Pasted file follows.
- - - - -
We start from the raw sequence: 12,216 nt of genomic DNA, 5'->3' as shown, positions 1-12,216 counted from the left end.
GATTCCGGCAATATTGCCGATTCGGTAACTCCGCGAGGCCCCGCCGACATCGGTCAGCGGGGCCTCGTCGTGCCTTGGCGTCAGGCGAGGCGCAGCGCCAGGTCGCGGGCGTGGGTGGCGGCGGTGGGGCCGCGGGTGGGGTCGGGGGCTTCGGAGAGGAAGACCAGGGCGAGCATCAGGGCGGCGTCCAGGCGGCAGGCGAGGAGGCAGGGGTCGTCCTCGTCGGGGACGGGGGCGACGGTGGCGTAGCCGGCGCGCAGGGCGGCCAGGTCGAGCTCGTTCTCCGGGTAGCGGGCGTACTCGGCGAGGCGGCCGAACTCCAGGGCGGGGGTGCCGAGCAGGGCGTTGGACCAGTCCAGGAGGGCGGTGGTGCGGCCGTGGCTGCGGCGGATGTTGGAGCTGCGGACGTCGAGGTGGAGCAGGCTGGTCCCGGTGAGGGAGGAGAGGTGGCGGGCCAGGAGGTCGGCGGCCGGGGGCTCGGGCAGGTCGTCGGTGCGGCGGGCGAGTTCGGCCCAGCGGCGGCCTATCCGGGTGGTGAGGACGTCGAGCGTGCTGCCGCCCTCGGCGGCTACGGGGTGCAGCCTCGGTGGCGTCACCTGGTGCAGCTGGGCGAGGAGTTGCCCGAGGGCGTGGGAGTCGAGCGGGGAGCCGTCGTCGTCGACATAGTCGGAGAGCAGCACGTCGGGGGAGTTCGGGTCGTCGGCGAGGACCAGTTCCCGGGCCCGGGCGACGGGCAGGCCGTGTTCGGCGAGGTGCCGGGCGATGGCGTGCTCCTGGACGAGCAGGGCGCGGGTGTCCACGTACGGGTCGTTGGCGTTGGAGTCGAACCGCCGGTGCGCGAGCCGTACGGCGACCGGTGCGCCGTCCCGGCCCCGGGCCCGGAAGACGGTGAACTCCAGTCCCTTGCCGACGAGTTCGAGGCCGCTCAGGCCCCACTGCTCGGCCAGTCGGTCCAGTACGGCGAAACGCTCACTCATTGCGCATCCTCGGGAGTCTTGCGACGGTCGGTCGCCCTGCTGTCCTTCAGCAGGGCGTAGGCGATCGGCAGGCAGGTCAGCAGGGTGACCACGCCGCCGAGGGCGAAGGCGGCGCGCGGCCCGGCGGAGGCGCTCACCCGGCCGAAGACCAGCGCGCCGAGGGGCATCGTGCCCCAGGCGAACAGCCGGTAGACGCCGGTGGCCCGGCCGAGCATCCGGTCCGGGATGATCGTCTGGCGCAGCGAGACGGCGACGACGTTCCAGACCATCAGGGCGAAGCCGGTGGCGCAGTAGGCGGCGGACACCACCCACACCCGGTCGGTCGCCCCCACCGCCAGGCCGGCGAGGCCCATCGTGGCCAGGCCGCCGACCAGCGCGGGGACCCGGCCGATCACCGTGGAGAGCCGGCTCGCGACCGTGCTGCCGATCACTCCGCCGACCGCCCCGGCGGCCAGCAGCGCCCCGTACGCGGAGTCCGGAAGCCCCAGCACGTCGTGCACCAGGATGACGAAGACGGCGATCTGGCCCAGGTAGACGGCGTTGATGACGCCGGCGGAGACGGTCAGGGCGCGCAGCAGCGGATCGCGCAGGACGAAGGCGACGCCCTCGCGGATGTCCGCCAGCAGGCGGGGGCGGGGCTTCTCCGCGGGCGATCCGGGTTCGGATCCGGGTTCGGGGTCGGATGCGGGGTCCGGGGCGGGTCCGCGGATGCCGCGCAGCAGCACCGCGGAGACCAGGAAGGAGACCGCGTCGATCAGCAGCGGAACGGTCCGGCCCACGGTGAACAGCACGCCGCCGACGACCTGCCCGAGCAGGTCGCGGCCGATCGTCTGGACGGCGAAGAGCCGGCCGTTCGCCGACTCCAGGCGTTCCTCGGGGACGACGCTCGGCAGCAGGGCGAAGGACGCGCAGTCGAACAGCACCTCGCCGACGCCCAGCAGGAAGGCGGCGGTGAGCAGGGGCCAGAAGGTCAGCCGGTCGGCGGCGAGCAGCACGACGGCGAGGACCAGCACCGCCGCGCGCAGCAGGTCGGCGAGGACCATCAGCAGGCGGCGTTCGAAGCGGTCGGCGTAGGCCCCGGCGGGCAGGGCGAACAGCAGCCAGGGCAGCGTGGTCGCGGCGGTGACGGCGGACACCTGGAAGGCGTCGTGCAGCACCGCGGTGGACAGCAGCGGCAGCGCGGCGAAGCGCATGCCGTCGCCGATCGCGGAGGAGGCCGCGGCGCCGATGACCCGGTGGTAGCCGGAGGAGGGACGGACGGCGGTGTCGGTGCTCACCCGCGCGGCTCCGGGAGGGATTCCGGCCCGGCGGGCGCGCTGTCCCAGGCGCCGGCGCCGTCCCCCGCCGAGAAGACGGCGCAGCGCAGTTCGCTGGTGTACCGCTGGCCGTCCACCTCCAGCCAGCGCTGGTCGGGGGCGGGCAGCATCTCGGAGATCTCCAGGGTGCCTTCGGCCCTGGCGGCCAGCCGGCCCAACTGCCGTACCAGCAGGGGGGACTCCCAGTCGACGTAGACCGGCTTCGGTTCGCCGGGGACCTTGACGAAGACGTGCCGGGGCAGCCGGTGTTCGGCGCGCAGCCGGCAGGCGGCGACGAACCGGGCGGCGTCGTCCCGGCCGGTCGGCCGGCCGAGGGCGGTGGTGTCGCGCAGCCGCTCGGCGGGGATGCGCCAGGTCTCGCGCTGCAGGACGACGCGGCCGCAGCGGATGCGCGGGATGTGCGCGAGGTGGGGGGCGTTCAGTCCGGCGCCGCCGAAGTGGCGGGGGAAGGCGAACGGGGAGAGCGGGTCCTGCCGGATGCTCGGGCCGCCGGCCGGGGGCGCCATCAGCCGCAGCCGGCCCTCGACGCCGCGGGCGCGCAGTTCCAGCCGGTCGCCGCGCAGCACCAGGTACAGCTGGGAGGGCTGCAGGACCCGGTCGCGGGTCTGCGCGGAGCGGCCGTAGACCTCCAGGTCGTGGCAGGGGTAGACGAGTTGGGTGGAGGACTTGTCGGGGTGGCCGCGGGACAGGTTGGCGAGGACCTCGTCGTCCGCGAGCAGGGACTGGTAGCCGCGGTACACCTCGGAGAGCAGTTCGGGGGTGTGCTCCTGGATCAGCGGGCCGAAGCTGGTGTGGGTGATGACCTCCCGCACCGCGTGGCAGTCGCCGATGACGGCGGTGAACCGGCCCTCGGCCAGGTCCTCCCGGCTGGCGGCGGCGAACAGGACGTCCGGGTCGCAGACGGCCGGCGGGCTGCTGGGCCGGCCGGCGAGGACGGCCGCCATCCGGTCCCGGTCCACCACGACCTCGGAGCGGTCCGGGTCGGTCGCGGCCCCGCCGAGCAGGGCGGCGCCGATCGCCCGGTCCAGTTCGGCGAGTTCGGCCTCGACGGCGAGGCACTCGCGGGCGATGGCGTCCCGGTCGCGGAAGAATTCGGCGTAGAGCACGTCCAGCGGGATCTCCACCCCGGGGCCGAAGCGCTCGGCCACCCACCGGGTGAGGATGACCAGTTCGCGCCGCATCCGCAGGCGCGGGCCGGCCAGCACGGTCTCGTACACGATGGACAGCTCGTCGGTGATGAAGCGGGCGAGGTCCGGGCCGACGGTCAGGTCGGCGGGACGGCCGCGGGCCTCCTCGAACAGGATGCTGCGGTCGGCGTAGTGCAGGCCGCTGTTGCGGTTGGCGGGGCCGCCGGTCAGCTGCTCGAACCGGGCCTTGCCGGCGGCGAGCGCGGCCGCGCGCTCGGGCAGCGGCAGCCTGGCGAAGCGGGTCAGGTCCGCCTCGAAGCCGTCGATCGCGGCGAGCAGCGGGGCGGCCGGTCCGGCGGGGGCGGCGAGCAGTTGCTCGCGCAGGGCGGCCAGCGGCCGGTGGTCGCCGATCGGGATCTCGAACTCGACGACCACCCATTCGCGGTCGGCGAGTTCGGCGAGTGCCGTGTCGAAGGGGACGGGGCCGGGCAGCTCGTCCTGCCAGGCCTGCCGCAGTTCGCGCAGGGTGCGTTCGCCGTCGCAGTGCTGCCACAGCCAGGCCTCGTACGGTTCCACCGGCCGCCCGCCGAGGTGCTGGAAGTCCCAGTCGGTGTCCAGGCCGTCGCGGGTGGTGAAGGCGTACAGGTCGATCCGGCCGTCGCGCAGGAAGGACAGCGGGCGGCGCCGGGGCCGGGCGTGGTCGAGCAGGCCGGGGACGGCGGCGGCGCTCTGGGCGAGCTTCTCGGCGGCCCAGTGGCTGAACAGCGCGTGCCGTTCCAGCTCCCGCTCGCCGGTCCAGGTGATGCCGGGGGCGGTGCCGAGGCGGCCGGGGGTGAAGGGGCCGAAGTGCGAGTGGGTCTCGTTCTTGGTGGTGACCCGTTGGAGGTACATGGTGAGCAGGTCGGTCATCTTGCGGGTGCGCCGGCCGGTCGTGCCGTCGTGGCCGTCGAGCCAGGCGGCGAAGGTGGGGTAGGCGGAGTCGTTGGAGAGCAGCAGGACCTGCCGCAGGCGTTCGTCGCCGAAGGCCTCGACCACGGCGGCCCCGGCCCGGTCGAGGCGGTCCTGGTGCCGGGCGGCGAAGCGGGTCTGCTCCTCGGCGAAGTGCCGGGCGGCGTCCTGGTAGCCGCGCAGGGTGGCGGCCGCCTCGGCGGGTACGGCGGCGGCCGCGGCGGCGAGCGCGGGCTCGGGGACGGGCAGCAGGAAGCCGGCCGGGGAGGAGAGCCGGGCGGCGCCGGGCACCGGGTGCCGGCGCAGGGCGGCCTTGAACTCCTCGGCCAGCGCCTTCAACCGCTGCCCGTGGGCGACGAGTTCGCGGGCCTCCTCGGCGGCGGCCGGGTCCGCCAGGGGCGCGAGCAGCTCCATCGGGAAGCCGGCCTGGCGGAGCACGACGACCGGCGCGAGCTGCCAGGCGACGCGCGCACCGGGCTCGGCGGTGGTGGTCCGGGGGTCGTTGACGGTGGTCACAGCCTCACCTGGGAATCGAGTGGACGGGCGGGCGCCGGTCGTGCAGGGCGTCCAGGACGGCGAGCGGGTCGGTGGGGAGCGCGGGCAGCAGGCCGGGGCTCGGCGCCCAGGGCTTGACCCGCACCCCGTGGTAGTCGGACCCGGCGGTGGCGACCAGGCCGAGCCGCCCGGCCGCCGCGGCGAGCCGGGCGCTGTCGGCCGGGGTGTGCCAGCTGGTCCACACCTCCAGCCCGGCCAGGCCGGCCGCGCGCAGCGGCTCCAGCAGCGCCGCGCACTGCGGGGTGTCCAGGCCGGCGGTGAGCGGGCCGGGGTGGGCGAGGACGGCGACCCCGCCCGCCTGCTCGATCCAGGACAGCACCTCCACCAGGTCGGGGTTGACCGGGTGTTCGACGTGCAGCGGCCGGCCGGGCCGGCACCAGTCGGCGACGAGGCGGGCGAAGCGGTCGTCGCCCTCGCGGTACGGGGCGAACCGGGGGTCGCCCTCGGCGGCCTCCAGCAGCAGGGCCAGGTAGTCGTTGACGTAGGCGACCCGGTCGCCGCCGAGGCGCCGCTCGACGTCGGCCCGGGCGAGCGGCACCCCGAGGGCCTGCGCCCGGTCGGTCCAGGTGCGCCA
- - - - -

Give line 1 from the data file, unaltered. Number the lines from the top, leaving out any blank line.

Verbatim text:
We start from the raw sequence: 12,216 nt of genomic DNA, 5'->3' as shown, positions 1-12,216 counted from the left end.